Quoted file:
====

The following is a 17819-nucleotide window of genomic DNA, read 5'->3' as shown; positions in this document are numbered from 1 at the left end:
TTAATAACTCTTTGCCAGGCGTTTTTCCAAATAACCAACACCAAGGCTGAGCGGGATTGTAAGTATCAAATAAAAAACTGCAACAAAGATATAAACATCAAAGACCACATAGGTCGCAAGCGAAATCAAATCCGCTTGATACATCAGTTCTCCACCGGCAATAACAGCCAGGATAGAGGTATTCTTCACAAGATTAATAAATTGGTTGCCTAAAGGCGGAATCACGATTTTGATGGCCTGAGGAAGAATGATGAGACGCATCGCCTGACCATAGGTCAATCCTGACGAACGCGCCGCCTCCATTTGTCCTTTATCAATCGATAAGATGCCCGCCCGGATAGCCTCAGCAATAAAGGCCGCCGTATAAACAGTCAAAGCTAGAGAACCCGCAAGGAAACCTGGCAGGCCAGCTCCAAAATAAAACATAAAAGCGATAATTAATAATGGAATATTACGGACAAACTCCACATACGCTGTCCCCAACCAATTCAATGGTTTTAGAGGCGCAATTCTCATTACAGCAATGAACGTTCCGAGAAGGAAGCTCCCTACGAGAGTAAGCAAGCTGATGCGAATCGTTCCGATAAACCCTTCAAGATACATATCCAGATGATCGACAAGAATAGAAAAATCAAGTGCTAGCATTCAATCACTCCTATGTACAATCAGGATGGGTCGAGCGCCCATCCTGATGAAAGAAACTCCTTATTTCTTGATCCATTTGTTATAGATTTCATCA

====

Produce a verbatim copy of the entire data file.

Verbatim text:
The following is a 17819-nucleotide window of genomic DNA, read 5'->3' as shown; positions in this document are numbered from 1 at the left end:
TTAATAACTCTTTGCCAGGCGTTTTTCCAAATAACCAACACCAAGGCTGAGCGGGATTGTAAGTATCAAATAAAAAACTGCAACAAAGATATAAACATCAAAGACCACATAGGTCGCAAGCGAAATCAAATCCGCTTGATACATCAGTTCTCCACCGGCAATAACAGCCAGGATAGAGGTATTCTTCACAAGATTAATAAATTGGTTGCCTAAAGGCGGAATCACGATTTTGATGGCCTGAGGAAGAATGATGAGACGCATCGCCTGACCATAGGTCAATCCTGACGAACGCGCCGCCTCCATTTGTCCTTTATCAATCGATAAGATGCCCGCCCGGATAGCCTCAGCAATAAAGGCCGCCGTATAAACAGTCAAAGCTAGAGAACCCGCAAGGAAACCTGGCAGGCCAGCTCCAAAATAAAACATAAAAGCGATAATTAATAATGGAATATTACGGACAAACTCCACATACGCTGTCCCCAACCAATTCAATGGTTTTAGAGGCGCAATTCTCATTACAGCAATGAACGTTCCGAGAAGGAAGCTCCCTACGAGAGTAAGCAAGCTGATGCGAATCGTTCCGATAAACCCTTCAAGATACATATCCAGATGATCGACAAGAATAGAAAAATCAAGTGCTAGCATTCAATCACTCCTATGTACAATCAGGATGGGTCGAGCGCCCATCCTGATGAAAGAAACTCCTTATTTCTTGATCCATTTGTTATAGATTTCATCA